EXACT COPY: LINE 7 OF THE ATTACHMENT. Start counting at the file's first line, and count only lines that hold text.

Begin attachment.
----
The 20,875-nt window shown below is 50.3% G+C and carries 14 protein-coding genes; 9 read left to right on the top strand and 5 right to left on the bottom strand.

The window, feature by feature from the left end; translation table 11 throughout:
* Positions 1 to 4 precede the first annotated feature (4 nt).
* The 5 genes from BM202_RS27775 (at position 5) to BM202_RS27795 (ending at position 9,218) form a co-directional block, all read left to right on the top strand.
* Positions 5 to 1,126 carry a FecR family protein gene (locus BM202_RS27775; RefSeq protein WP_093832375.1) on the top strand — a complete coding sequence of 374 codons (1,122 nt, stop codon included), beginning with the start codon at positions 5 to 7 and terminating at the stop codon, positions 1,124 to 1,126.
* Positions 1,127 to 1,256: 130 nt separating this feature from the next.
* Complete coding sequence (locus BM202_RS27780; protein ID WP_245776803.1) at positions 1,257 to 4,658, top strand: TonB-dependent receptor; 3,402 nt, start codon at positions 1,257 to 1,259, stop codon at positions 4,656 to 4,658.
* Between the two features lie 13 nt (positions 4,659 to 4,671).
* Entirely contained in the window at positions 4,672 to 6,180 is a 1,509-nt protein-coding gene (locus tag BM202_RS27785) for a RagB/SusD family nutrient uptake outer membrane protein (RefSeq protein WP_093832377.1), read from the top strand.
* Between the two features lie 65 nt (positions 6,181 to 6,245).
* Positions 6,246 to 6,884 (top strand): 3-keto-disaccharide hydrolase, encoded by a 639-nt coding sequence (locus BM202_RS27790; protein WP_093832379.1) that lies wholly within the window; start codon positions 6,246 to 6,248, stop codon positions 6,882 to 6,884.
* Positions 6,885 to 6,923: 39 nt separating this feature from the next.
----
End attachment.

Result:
* Complete coding sequence (locus BM202_RS27780; protein ID WP_245776803.1) at positions 1,257 to 4,658, top strand: TonB-dependent receptor; 3,402 nt, start codon at positions 1,257 to 1,259, stop codon at positions 4,656 to 4,658.